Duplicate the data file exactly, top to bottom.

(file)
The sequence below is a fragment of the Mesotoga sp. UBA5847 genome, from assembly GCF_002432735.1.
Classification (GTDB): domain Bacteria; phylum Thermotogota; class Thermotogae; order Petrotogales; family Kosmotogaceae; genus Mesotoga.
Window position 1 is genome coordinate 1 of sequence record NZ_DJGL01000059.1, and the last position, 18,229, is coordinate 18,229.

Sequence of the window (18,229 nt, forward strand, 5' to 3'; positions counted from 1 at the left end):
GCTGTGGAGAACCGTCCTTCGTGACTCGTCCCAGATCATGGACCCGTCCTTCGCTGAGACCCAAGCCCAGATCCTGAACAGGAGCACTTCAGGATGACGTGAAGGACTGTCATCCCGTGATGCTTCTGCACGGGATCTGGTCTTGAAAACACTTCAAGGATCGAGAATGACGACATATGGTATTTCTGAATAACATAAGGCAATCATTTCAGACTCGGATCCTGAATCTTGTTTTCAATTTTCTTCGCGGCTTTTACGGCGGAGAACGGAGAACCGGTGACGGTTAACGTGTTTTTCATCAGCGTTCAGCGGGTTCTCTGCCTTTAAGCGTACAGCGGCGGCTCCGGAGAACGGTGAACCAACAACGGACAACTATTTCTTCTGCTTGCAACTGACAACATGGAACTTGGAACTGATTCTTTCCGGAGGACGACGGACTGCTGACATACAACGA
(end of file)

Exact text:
The sequence below is a fragment of the Mesotoga sp. UBA5847 genome, from assembly GCF_002432735.1.
Classification (GTDB): domain Bacteria; phylum Thermotogota; class Thermotogae; order Petrotogales; family Kosmotogaceae; genus Mesotoga.
Window position 1 is genome coordinate 1 of sequence record NZ_DJGL01000059.1, and the last position, 18,229, is coordinate 18,229.

Sequence of the window (18,229 nt, forward strand, 5' to 3'; positions counted from 1 at the left end):
GCTGTGGAGAACCGTCCTTCGTGACTCGTCCCAGATCATGGACCCGTCCTTCGCTGAGACCCAAGCCCAGATCCTGAACAGGAGCACTTCAGGATGACGTGAAGGACTGTCATCCCGTGATGCTTCTGCACGGGATCTGGTCTTGAAAACACTTCAAGGATCGAGAATGACGACATATGGTATTTCTGAATAACATAAGGCAATCATTTCAGACTCGGATCCTGAATCTTGTTTTCAATTTTCTTCGCGGCTTTTACGGCGGAGAACGGAGAACCGGTGACGGTTAACGTGTTTTTCATCAGCGTTCAGCGGGTTCTCTGCCTTTAAGCGTACAGCGGCGGCTCCGGAGAACGGTGAACCAACAACGGACAACTATTTCTTCTGCTTGCAACTGACAACATGGAACTTGGAACTGATTCTTTCCGGAGGACGACGGACTGCTGACATACAACGA